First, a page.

Predictors of in-hospital mortality among under-five children with severe acute malnutrition in South-Western Uganda

Article Authors: Timothy Nduhukire, Daniel Atwine, Luwaga Rachel, Joseph E. Byonanebye

Abstract

Background
Severe acute malnutrition (SAM) affects about 13 million under-five children (U5), with an estimated one million dying every year. In this study, we aimed at determining the in-hospital mortality and its associated factors among U5s admitted with SAM.

Methods
This was a prospective cohort study of children 6 months to 5 years with SAM admitted at Mbarara Regional Referral Hospital (MRRH) between June and August 2015. Care-takers were interviewed to collect socio-demographic and clinical information. Children under-went physical examination and had blood drawn for HIV, serum glucose, malaria, full blood count, culture and serum electrolytes investigation. Children were managed according to WHO treatment guidelines for SAM. All participants were followed up for a maximum period of 30 days. The proportion of U5 deaths within the first 48 hours and during the entire admission period was calculated. Using Poisson regression analysis, predictors of in-hospital mortality were analyzed with STATA/IC 11.0.

Results
We enrolled 122 children, median age of 15 months [IQR:11–24], 58.2% males, 90% immunized, 81% ill for more than 2 weeks before admission, 71% from lower health facilities and majority with unknown HIV status(76%). Overall, 13 (10.7%) children died in hospital. Seven (5.7%) died within the first 48 hours. Intravenous (IV) fluid administration significantly predicted in-hospital mortality (adjusted IRR: 7.2, 95%CI: 2.14–24.08, p = 0.001).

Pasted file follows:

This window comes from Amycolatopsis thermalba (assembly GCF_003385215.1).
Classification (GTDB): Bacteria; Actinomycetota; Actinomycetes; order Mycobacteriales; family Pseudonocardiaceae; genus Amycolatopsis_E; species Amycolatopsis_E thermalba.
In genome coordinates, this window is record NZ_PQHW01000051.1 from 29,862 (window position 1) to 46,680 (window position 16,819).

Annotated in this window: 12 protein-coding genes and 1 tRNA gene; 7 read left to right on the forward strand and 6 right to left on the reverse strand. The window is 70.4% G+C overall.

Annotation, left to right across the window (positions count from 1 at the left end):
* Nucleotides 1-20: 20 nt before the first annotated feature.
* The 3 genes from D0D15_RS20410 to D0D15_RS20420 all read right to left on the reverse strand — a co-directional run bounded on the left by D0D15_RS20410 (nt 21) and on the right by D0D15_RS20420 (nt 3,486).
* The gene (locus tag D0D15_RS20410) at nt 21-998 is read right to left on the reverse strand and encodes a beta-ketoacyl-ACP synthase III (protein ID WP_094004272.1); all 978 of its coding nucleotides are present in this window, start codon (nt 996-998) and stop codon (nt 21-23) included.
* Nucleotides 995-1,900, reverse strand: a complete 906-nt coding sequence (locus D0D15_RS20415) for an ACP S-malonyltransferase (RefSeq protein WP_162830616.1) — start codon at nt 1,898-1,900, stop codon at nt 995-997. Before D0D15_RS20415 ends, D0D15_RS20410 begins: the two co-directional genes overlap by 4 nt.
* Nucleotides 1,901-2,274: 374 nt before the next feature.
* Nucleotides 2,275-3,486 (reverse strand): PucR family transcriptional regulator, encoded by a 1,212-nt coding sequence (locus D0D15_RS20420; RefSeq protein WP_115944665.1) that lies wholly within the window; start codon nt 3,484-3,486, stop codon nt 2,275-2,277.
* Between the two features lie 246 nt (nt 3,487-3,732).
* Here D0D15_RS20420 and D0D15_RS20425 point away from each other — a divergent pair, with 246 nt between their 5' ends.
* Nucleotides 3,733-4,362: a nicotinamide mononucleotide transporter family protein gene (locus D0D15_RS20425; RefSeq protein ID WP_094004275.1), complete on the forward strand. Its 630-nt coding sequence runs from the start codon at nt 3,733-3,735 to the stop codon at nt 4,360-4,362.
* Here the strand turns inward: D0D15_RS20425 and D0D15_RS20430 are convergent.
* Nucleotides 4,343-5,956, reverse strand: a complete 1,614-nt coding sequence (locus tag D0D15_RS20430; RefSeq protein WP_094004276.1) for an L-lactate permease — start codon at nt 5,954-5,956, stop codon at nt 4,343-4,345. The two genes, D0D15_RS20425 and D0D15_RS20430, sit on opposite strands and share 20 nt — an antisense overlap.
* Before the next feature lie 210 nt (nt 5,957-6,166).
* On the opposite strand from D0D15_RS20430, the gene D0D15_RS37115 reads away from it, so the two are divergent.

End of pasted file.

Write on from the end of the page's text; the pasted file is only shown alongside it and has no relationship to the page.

Conclusion
The in-hospital mortality in U5s with SAM was lower than that previously reported in central Uganda. Intravenous fluid administration significantly predicted overall in-hospital mortality. While Administration of intravenous fluids is still the main stay of managing severely malnourished children with shock, more research needs to be conducted in order to review the parameters presently used to assess children for a shock with a view of diagnosing and managing shock in these children when it is still early. Adequate guidance on the use of IV fluids in management of severely malnourished children should be prioritized during continuous medical education for healthcare workers and in the treatment guidelines.